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Sabres tab Lemieux with top pick in second round

Saturday, 06.28.2014 / 1:53 PM
Sean McCullen  - NHL.com Staff Writer

PHILADELPHIA -- Brendan Lemieux was forced to sit through the first round of the 2014 NHL Draft at Wells Fargo Center on Friday without hearing his name called. It wasn't easy.

After the Buffalo Sabres selected him Saturday morning with the first pick of the second round (No. 31), Lemieux vowed to make the rest of the NHL regret making him wait, particularly some of the teams his father, Claude Lemieux, played for during his 20-plus year career, including the Colorado Avalanche.

"There are a few teams there -- Colorado -- that really stung, but like I said, I'm definitely going to love going in their arenas and making it hard on their guys because they decided to pass me over," said Lemieux, who was born in Denver while his father was playing for the Avalanche. "I'm going to use this as fuel. They gave one of the more fiery guys in the draft, I'd like to say, a lot more fire."

Claude Lemieux described his son, a 6-foot, 206-pound left wing, as a "chip off the old block."

"He plays just the way I did, north-south," he said. "You know, [he's] a good skater. Bang, crash, he goes hard to the net. He scores dirty goals. Just the same game I had."

Claude wasn't concerned his son went No. 31.

"It's just a number. Go on the ice, go show everybody that you should have been a first-round pick," Claude said. "At the end of the day, it's not going to matter whether you're 29th; I mean, I was 26th and there were 21 teams [in 1983]. To me, it doesn't matter. I know for the kid, he wants to go up on the stage, but I think he's having a great day, you know."

He added, "There's pressure on a first-round pick. I didn't have that pressure, but my brother [Jocelyn] lived with that pressure being eighth overall with St. Louis. He talked about that with Brendan this morning, that it was tough to live up to."

Brendan Lemieux hopes to help the Sabres win the Stanley Cup like his father did twice with the New Jersey Devils and once each with the Avalanche and Montreal Canadiens.

"I'm proud of the career that he had and I'm proud of the way that he played. And how hated he was; I just love that about him," Brendan said. "I definitely want to follow in his footsteps. I want to be that guy who can step up in the playoffs and really be that playoff performer, because to me that's what's most important is the postseason. I want to come up big when it counts."

Claude Lemieux, who scored 379 goals and had 407 assists in 1,215 NHL games, sees a lot of himself in his son. He hopes Brendan doesn't draw quite the level of animosity he did from opponents during his career.

"I was pretty hated. As his father, I hope he doesn't get to that level. He likes to play that instigator, in-your-face kind of player," Claude said. "If you look at how the game is played and the Stanley Cup Final, the grit of the Los Angeles Kings and some of those players, that's how you get there. Even in today's game, it still works."

Lemieux was rated the No. 28 North American skater eligible for this year's draft by NHL Central Scouting. He had 27 goals and 26 assists in 65 games with the Barrie Colts of the Ontario Hockey League in 2013-14.

Brendan said he found solace Friday in the fact his father was a second-round pick. He also received encouragement at Wells Fargo Center from Jeremy Roenick and Barrie coach Dale Hawerchuk.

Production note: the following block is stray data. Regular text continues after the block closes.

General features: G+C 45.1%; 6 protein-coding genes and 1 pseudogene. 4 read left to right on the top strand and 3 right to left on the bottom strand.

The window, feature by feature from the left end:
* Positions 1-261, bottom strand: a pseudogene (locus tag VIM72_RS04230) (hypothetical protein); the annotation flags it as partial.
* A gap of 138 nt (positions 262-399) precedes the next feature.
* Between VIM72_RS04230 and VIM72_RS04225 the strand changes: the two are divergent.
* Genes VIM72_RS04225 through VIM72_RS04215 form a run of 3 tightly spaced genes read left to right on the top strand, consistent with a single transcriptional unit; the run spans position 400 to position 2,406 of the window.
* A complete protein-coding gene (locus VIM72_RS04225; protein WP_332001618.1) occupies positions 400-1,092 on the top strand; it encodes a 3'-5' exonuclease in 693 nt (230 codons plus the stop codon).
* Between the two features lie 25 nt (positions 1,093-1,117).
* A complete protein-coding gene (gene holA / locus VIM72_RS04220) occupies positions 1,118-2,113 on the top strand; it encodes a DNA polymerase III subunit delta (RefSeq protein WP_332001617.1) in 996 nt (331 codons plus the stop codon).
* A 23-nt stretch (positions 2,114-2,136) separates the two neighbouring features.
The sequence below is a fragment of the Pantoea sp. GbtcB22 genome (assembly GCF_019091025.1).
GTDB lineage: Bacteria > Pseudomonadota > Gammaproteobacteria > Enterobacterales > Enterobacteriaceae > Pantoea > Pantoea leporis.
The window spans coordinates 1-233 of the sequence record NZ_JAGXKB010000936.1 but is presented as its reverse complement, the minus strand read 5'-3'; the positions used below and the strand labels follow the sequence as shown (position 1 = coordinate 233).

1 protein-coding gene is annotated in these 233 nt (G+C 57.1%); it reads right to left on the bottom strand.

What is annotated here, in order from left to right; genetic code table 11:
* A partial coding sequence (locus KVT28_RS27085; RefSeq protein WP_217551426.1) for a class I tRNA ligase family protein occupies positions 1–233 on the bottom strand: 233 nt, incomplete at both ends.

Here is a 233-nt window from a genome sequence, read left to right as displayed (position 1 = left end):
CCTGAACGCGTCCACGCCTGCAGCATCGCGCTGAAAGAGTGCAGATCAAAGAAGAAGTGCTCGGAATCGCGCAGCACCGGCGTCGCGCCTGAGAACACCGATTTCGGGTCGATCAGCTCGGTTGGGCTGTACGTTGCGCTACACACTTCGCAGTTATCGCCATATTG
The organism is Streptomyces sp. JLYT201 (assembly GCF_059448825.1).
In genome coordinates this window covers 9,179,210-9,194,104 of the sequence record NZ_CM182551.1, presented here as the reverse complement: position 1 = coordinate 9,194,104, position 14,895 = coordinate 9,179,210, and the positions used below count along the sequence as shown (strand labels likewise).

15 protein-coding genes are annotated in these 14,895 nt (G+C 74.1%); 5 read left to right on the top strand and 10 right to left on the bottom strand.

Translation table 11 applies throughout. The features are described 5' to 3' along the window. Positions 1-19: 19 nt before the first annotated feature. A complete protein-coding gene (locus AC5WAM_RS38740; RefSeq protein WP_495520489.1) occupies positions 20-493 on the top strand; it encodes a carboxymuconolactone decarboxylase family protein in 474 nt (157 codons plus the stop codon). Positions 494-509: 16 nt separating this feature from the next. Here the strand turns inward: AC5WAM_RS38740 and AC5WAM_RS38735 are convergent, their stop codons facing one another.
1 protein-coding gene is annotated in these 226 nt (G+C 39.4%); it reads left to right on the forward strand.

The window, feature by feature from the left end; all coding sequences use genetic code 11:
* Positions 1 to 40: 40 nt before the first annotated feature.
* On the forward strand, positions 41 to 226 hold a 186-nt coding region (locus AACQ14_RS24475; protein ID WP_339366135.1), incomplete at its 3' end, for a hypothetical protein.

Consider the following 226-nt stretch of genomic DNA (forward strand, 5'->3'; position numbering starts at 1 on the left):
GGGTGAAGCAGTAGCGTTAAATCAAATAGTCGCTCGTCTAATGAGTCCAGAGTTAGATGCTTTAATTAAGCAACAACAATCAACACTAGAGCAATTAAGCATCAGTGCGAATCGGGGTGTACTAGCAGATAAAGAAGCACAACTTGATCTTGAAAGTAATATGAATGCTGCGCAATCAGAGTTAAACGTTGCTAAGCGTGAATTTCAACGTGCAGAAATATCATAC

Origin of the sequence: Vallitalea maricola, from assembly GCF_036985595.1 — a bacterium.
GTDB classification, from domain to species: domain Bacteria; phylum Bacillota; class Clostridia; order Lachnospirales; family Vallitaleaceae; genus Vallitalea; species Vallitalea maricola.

"Even Wayne Gretzky sent my dad a text last night just talking about how he proved a few people wrong in his day and how a few experts thought he would never pan out and look where he ended up," he said.

Claude was not necessarily disappointed that none of his former teams drafted his son.

"Yes, it would have been nice if he got drafted by New Jersey or Colorado or San Jose, but you'd always have to answer the question that your father played here," he said. "I'm happy that he's somewhere neutral and they took him for him."

Brendan was surprised the Sabres drafted him.

"I did meet with Buffalo at the [NHL] Combine. I thought it was my worst interview," he said, laughing. "They weren't easy on me. I guess they liked the way I reacted."

Sabres general manager Tim Murray disagreed.

"I know that he felt that. We didn't feel that. We thought he was outstanding," Murray said. "We made it uncomfortable a little bit. Fairly. We went after him a little bit about his relationship with teammates and different things. I assume that he didn't think Buffalo was going to draft him at all. And that's how some interviews go. He thought it was tough, and we thought it was great. We thought he responded very well to some tough questions."

Defenseman Aaron Ekblad, who also played for Barrie and was drafted by the Florida Panthers with the No. 1 pick, had a few words with Lemieux immediately after the Sabres selected him.

"Aaron knows how frustrated I was last night that I didn't go. It was definitely a goal of mine to go in the first round," he said. "I think he was really excited to see me go early today. Aaron is one of my best friends. He's my roommate. We're like brothers."

Lemieux is hopeful he can make the Sabres for the 2014-15 season, but he acknowledged he needs to work on his quickness this summer.

His dad thinks it's possible.

"It wouldn't surprise me. He's the kind of kid you know he'll catch on the pace," Claude said. "He's young, but they've got a lot of open spots."

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